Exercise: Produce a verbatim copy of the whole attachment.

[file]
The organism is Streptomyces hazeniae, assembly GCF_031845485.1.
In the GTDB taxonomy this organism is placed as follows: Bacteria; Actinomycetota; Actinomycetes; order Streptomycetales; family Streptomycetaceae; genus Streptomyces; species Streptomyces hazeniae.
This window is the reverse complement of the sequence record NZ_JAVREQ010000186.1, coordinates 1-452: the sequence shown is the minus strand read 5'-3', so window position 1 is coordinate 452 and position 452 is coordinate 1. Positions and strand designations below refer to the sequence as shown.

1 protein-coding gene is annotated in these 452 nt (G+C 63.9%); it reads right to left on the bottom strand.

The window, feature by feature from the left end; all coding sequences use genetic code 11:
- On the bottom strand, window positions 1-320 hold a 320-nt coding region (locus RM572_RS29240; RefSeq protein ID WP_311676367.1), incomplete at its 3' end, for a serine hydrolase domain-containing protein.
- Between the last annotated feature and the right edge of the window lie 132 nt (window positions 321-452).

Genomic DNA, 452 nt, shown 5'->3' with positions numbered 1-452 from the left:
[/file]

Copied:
The organism is Streptomyces hazeniae, assembly GCF_031845485.1.
In the GTDB taxonomy this organism is placed as follows: Bacteria; Actinomycetota; Actinomycetes; order Streptomycetales; family Streptomycetaceae; genus Streptomyces; species Streptomyces hazeniae.
This window is the reverse complement of the sequence record NZ_JAVREQ010000186.1, coordinates 1-452: the sequence shown is the minus strand read 5'-3', so window position 1 is coordinate 452 and position 452 is coordinate 1. Positions and strand designations below refer to the sequence as shown.

1 protein-coding gene is annotated in these 452 nt (G+C 63.9%); it reads right to left on the bottom strand.

The window, feature by feature from the left end; all coding sequences use genetic code 11:
- On the bottom strand, window positions 1-320 hold a 320-nt coding region (locus RM572_RS29240; RefSeq protein ID WP_311676367.1), incomplete at its 3' end, for a serine hydrolase domain-containing protein.
- Between the last annotated feature and the right edge of the window lie 132 nt (window positions 321-452).

Genomic DNA, 452 nt, shown 5'->3' with positions numbered 1-452 from the left: